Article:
Missio Dei or ‘The Mission of God’ is a trendy term that you will find cropping up with increasing regularity in evangelical books about mission. I’ve posted about it on numerous occasions and you can find a list of these posts here. Despite the increasing popularity of the term it is a complex concept which is rarely unpacked as it deserves (see this post for more detail).
However, though one can find references to the missio Dei scattered through the mission literature, it seems to be little more than a buzz word and has little impact on the way that people actually go about doing mission.
In order to push this thought forward, I’m going to ignore my own advice and adopt a simplistic definition of missio Dei. I realise that much more could and should be said, but I’m trying to keep this blog post down to around 500 words (I failed).
A traditional view of mission is that God delegates the task of mission to the church. The missio Dei view of mission is that the Triune God has a mission and that he calls the church to participate in that mission with him. The difference is subtle, but extremely important and in my view it has huge implications for the way in which we talk about mission and involve people in it.
It changes how we do recruitment. Rather than calling (guilt-tripping) people to come and do a task which wouldn’t get done without them, we would be inviting people to join with what God is doing around the world. We can be certain that Christ is building his church and that God is reconciling all things to himself in Christ and it is an amazing privilege that God allows people like us to be involved as part of this process. We would also give much more prominence to the communities which God has placed people in. Rather than recruiting individuals and then working out how to get their church and other supporters on board, agencies would help churches to identify, train and send their members.
It changes how we raise funds. I’ve attended enough fund raising workshops and training sessions to be aware of some of the jargon. It is important (especially with major donors – jargon for rich people) to let them know that their money is achieving something. Major donors like to know that their money is being spent well and want to see results. If you look at the fundraising pages of some agencies, you will find stories and videos from donors telling how their gift transformed the lives of some people somewhere and inviting you to do the same. Now, without wishing to decry the generosity of donors (major, or widows with mites), money doesn’t transform the lives of people – God does. If we are serious about the missio Dei, we will be honest that we can’t promise results when people give money. The Spirit blows where he will and God will use our generosity in the way that he sees fit.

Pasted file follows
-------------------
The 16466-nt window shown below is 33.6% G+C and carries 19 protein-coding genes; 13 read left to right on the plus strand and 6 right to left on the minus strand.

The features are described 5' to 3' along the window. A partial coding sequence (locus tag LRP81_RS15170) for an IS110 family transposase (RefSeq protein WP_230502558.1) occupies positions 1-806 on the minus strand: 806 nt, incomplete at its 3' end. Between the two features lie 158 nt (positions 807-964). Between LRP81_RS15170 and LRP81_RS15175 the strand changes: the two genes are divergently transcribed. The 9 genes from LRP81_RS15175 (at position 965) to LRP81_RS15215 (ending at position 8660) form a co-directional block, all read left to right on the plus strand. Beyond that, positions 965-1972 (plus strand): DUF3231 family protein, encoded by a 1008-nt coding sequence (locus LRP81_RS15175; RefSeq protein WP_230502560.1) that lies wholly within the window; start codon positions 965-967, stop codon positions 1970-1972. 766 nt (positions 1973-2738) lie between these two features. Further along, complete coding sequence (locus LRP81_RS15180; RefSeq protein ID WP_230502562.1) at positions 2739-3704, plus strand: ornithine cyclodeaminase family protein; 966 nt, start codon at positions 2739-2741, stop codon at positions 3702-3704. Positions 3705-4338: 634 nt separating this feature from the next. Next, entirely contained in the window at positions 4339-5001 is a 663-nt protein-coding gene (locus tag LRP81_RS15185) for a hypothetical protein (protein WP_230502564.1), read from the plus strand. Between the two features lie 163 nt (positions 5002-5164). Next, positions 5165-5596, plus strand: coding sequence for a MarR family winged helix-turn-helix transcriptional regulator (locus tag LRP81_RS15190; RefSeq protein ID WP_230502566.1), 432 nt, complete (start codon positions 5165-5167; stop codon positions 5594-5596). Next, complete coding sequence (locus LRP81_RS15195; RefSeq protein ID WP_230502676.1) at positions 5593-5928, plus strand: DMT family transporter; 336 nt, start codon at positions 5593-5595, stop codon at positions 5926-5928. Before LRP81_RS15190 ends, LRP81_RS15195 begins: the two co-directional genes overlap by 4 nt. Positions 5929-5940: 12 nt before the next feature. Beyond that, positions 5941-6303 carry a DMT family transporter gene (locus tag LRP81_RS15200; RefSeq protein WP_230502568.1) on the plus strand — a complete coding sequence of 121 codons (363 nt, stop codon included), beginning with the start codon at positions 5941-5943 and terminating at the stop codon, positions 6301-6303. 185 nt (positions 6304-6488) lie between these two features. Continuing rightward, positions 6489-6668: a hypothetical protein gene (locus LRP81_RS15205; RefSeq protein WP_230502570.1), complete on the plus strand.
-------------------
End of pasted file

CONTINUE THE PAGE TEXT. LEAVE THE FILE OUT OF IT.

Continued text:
This isn’t saying that funds shouldn’t be well accounted for and wisely used, not at all – there are all sorts of reasons why we have to give good account of how money is spent. However, the Christian call is to be cheerful, generous givers and that means not expecting or demanding a return or impact.
Missio Dei changes how agencies work together. Mission agencies will say that they don’t compete, but they all produce their own magazines, have their own branding, Twitter feeds, Facebook pages and what-have-yous. To the outsider, it certainly looks like competition. It is true that behind the publicity machine there is a good deal of cooperation in some areas – especially when it comes to working together on the field. However, if we were serious about the idea that mission is God’s activity and not ours, we would be much less precious about organisational boundaries. I am convinced that many agencies in the UK could and should merge, creating stronger and more viable entities.
If you go to a mission festival of some sort, there will typically be a zone in which the various agencies display their wares. There will be lots of brightly coloured stands, each one more eye-catching and technologically complex than the next. Friendly agency reps stand around, like Moroccan carpet salesmen trying to entice you into their shops, attempting to interest you in the work that they are doing. If we took the missio Dei seriously, I think we would rethink these sorts of things entirely. Rather than agencies trying get people interested in them, there would be a team of people listening to the punters (and their churches), seeing what they are interested in and pointing them in the right direction. You wouldn’t actually need stands from individual agencies at all – which would save a good deal of money. With a bit of creativity, the zone could still be attractive and inspiring, but it could also send a very different message to the one you get today.
Of course, none of these ideas will be adopted, they are just not practical. However, this then raises the important question of what should drive us in our mission; what we find to be practical, or what we believe about God and the way he is at work? If we are serious about the missio Dei then mission-as-usual is not an option.